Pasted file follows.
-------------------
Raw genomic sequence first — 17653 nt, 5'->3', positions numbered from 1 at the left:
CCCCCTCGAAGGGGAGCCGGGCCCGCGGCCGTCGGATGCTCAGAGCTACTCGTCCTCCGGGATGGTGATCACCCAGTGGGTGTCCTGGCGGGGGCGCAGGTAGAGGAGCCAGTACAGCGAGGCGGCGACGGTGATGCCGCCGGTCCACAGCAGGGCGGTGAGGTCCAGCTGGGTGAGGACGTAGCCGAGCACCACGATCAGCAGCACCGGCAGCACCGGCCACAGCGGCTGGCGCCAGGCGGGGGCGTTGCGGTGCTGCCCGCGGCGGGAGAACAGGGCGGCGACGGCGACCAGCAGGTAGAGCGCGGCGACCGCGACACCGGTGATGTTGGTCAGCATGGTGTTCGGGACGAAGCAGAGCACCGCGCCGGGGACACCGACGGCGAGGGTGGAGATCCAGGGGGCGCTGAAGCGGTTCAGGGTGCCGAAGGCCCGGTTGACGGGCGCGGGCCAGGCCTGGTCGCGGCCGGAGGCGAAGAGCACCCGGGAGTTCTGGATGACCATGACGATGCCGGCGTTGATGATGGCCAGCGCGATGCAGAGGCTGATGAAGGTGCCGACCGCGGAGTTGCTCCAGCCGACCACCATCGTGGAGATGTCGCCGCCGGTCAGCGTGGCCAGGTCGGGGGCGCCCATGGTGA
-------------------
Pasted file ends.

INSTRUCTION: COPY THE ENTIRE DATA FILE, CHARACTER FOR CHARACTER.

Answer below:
Raw genomic sequence first — 17653 nt, 5'->3', positions numbered from 1 at the left:
CCCCCTCGAAGGGGAGCCGGGCCCGCGGCCGTCGGATGCTCAGAGCTACTCGTCCTCCGGGATGGTGATCACCCAGTGGGTGTCCTGGCGGGGGCGCAGGTAGAGGAGCCAGTACAGCGAGGCGGCGACGGTGATGCCGCCGGTCCACAGCAGGGCGGTGAGGTCCAGCTGGGTGAGGACGTAGCCGAGCACCACGATCAGCAGCACCGGCAGCACCGGCCACAGCGGCTGGCGCCAGGCGGGGGCGTTGCGGTGCTGCCCGCGGCGGGAGAACAGGGCGGCGACGGCGACCAGCAGGTAGAGCGCGGCGACCGCGACACCGGTGATGTTGGTCAGCATGGTGTTCGGGACGAAGCAGAGCACCGCGCCGGGGACACCGACGGCGAGGGTGGAGATCCAGGGGGCGCTGAAGCGGTTCAGGGTGCCGAAGGCCCGGTTGACGGGCGCGGGCCAGGCCTGGTCGCGGCCGGAGGCGAAGAGCACCCGGGAGTTCTGGATGACCATGACGATGCCGGCGTTGATGATGGCCAGCGCGATGCAGAGGCTGATGAAGGTGCCGACCGCGGAGTTGCTCCAGCCGACCACCATCGTGGAGATGTCGCCGCCGGTCAGCGTGGCCAGGTCGGGGGCGCCCATGGTGA